Evaluation of surface dose outside the treatment area for five breast cancer irradiation modalities using thermo-luminescent dosimeters

Suraj Prasad Khanal, Zoubir Ouhib, Rashmi K Benda, Theodora Leventouri


Purpose: To measure and compare the surface dose outside the treatment area at six different points of interest (POIs) for five different breast cancer radiation treatment modalities by using thermo-luminescent dosimeters (TLDs). This experiment will evaluate the magnitude of the dose due to scatter and leakage radiation at different areas outside the target on a patient that could potentially lead, in the long term, to radiation induced secondary malignancies.

Methods: TLD-100 were calibrated according to the University of Wisconsin Radiation Calibration Laboratory protocol and then used for dose measurements at selected POIs namely sternum, lower abdomen, contralateral breast, thyroid, shoulder, and eye. Twenty five breast cancer patients and the following modalities were included in this study: Strut-adjusted volume implant (SAVI), mammosite multi-lumen (ML), Accuboost, electron boost and photon boost. The surface doses in all patients were measured in a single fraction. The delivered target doses were normalized to 200 cGy. Finally, breast quadrant analysis was performed.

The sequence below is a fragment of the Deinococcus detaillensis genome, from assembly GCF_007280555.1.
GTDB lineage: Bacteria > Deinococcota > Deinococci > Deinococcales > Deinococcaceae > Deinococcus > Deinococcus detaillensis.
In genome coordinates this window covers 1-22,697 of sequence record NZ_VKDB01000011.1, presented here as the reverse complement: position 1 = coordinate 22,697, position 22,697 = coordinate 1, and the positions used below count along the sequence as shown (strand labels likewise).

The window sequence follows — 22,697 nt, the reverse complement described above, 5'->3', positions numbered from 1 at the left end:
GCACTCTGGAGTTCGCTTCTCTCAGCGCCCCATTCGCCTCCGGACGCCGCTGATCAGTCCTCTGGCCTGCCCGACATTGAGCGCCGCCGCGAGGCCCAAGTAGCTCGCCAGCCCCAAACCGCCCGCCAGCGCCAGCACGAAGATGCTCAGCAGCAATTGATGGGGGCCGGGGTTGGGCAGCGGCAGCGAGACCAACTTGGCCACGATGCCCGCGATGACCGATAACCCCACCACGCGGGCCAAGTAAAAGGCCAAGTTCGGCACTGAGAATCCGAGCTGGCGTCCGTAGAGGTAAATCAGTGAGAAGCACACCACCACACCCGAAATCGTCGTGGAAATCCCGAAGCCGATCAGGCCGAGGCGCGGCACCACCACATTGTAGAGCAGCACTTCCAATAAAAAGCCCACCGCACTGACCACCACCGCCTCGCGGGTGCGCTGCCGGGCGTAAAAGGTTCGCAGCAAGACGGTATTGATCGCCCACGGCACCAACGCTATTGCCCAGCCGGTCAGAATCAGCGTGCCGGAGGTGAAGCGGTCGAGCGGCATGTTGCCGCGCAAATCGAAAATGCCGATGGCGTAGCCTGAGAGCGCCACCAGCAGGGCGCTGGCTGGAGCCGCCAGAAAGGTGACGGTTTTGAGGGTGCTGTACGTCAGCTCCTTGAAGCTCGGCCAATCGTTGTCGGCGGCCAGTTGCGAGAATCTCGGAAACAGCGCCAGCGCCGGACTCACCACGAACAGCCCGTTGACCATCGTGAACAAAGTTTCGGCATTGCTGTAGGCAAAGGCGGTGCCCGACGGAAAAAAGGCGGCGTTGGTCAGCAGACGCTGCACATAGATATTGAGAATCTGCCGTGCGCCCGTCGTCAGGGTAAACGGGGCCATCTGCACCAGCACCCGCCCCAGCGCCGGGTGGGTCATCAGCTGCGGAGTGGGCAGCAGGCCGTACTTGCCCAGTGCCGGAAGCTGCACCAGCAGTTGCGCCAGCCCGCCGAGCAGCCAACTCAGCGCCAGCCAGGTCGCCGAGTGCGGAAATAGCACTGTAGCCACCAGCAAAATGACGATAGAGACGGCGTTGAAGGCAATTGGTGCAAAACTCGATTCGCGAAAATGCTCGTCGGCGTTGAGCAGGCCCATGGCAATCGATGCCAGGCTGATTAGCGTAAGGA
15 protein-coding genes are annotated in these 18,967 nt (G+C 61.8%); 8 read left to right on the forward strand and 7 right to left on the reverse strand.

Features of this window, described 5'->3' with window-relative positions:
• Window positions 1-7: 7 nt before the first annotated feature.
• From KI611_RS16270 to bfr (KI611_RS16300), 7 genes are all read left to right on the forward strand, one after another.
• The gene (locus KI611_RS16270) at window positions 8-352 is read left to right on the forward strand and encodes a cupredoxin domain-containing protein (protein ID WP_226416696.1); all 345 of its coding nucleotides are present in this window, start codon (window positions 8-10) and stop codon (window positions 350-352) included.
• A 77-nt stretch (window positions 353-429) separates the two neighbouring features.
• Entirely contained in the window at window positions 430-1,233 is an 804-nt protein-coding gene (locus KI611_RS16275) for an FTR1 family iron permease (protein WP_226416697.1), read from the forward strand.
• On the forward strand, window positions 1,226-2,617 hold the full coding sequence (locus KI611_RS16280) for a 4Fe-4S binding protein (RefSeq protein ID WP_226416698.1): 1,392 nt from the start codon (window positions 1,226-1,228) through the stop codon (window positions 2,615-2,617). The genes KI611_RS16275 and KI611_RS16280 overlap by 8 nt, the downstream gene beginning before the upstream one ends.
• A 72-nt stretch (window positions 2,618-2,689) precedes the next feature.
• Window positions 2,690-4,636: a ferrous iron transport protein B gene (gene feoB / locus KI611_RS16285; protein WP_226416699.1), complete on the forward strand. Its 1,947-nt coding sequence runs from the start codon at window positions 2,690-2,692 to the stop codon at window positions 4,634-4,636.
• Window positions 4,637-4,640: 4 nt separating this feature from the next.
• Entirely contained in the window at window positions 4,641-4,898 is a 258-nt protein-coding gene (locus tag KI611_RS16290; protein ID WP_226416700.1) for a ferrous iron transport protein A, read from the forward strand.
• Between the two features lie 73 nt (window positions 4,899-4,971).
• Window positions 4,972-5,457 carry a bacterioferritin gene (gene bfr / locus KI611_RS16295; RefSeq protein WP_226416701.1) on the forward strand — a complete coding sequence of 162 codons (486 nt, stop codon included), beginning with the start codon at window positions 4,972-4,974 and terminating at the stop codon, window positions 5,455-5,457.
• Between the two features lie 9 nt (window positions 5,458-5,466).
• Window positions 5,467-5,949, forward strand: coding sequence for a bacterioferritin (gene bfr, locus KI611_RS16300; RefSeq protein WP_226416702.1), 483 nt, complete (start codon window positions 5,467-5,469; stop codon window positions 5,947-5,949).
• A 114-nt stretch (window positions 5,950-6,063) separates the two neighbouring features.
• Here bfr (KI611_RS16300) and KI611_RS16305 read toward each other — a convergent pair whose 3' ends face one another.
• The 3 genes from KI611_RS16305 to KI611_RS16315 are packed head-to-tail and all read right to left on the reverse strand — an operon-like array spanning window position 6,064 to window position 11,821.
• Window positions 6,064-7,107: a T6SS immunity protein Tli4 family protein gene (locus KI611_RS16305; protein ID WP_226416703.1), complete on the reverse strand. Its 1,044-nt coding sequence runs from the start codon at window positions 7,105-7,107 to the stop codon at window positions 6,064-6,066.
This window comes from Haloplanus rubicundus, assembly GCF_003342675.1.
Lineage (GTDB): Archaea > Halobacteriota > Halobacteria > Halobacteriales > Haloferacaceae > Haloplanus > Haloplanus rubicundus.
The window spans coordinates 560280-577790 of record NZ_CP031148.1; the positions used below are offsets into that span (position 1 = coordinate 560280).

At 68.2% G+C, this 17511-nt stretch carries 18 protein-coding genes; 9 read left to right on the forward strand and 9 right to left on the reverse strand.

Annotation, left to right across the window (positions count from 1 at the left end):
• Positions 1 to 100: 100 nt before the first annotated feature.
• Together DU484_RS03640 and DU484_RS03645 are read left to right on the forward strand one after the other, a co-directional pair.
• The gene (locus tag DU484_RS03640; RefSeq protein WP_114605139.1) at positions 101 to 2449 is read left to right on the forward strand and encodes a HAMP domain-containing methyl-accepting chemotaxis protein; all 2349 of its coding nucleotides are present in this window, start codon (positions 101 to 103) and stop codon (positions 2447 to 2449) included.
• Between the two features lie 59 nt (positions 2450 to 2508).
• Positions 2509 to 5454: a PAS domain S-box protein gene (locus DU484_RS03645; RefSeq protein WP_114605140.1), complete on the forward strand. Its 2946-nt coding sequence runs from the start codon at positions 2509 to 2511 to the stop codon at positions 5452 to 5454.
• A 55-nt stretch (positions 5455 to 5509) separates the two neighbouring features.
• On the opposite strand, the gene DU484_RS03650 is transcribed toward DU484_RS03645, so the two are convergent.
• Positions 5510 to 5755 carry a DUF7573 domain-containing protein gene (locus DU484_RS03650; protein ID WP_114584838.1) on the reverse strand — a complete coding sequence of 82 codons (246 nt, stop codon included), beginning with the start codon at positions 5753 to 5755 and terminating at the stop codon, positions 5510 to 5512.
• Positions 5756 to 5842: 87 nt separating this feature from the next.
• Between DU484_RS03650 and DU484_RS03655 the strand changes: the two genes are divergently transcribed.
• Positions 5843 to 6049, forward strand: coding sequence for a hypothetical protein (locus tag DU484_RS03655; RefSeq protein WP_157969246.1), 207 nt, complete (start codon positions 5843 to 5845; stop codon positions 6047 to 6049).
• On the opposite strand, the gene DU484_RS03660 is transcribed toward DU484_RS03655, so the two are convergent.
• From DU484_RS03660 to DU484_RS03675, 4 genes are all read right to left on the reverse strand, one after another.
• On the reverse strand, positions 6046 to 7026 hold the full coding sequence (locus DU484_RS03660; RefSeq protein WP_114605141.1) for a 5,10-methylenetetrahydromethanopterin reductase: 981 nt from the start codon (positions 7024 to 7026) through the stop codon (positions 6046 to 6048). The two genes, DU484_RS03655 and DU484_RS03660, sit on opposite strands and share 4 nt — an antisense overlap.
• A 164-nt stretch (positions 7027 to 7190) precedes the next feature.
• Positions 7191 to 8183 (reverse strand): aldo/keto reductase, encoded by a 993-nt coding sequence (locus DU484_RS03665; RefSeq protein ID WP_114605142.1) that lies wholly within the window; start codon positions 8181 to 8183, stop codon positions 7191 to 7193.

Results: The maximum average dose for each POI was as follows: Sternum 6.51 cGy (SD 2.93), lower abdomen 4.50 cGy (SD 2.63), contralateral breast 8.52 cGy (SD 3.86), thyroid 5.50 cGy (SD 2.75), shoulder 5.58 cGy (SD 2.77), and eye 2.65 cGy (SD 0.68). The highest POI dose of 15.84 cGy was found in contralateral breast.

Conclusion: The measured surface dose at each POI varies with the modality of treatment. The surface doses show a strong correlation to the tumor bed location in the breast quadrant. The SAVI, electron boost, and photon boost modalities had delivered smaller surface dose at POIs than the Accuboost and Mammosite ML modalities. While the measured doses fall within the low range, its significance in producing second malignancies would require a large cohort of patients and a longer follow up.


TLDs; Absorbed Dose; Deterministic Effect; Boost; Induced Cancer

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DOI: http://dx.doi.org/10.14319/ijcto.0301.17

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